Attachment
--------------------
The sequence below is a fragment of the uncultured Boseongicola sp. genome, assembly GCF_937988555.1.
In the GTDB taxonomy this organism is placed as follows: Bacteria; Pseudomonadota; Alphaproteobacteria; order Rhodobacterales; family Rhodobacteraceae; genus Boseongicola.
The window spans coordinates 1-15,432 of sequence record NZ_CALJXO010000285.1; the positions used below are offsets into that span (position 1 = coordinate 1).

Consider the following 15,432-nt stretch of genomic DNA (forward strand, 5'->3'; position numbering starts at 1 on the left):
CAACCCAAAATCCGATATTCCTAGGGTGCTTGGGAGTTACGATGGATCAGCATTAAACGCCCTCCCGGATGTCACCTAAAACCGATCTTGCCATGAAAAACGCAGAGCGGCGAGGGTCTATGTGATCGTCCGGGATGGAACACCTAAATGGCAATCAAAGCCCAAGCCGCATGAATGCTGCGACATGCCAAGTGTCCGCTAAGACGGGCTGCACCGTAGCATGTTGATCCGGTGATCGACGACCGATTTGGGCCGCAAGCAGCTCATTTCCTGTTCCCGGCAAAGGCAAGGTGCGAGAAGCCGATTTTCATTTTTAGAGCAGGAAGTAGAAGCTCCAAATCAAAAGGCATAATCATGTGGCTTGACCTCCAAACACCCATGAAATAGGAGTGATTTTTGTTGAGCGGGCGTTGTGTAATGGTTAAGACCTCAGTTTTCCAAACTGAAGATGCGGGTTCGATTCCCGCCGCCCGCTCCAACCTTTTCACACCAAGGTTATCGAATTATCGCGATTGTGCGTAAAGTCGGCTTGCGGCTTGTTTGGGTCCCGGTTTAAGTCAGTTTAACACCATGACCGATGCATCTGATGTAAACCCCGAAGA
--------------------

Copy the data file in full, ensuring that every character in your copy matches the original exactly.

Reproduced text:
The sequence below is a fragment of the uncultured Boseongicola sp. genome, assembly GCF_937988555.1.
In the GTDB taxonomy this organism is placed as follows: Bacteria; Pseudomonadota; Alphaproteobacteria; order Rhodobacterales; family Rhodobacteraceae; genus Boseongicola.
The window spans coordinates 1-15,432 of sequence record NZ_CALJXO010000285.1; the positions used below are offsets into that span (position 1 = coordinate 1).

Consider the following 15,432-nt stretch of genomic DNA (forward strand, 5'->3'; position numbering starts at 1 on the left):
CAACCCAAAATCCGATATTCCTAGGGTGCTTGGGAGTTACGATGGATCAGCATTAAACGCCCTCCCGGATGTCACCTAAAACCGATCTTGCCATGAAAAACGCAGAGCGGCGAGGGTCTATGTGATCGTCCGGGATGGAACACCTAAATGGCAATCAAAGCCCAAGCCGCATGAATGCTGCGACATGCCAAGTGTCCGCTAAGACGGGCTGCACCGTAGCATGTTGATCCGGTGATCGACGACCGATTTGGGCCGCAAGCAGCTCATTTCCTGTTCCCGGCAAAGGCAAGGTGCGAGAAGCCGATTTTCATTTTTAGAGCAGGAAGTAGAAGCTCCAAATCAAAAGGCATAATCATGTGGCTTGACCTCCAAACACCCATGAAATAGGAGTGATTTTTGTTGAGCGGGCGTTGTGTAATGGTTAAGACCTCAGTTTTCCAAACTGAAGATGCGGGTTCGATTCCCGCCGCCCGCTCCAACCTTTTCACACCAAGGTTATCGAATTATCGCGATTGTGCGTAAAGTCGGCTTGCGGCTTGTTTGGGTCCCGGTTTAAGTCAGTTTAACACCATGACCGATGCATCTGATGTAAACCCCGAAGA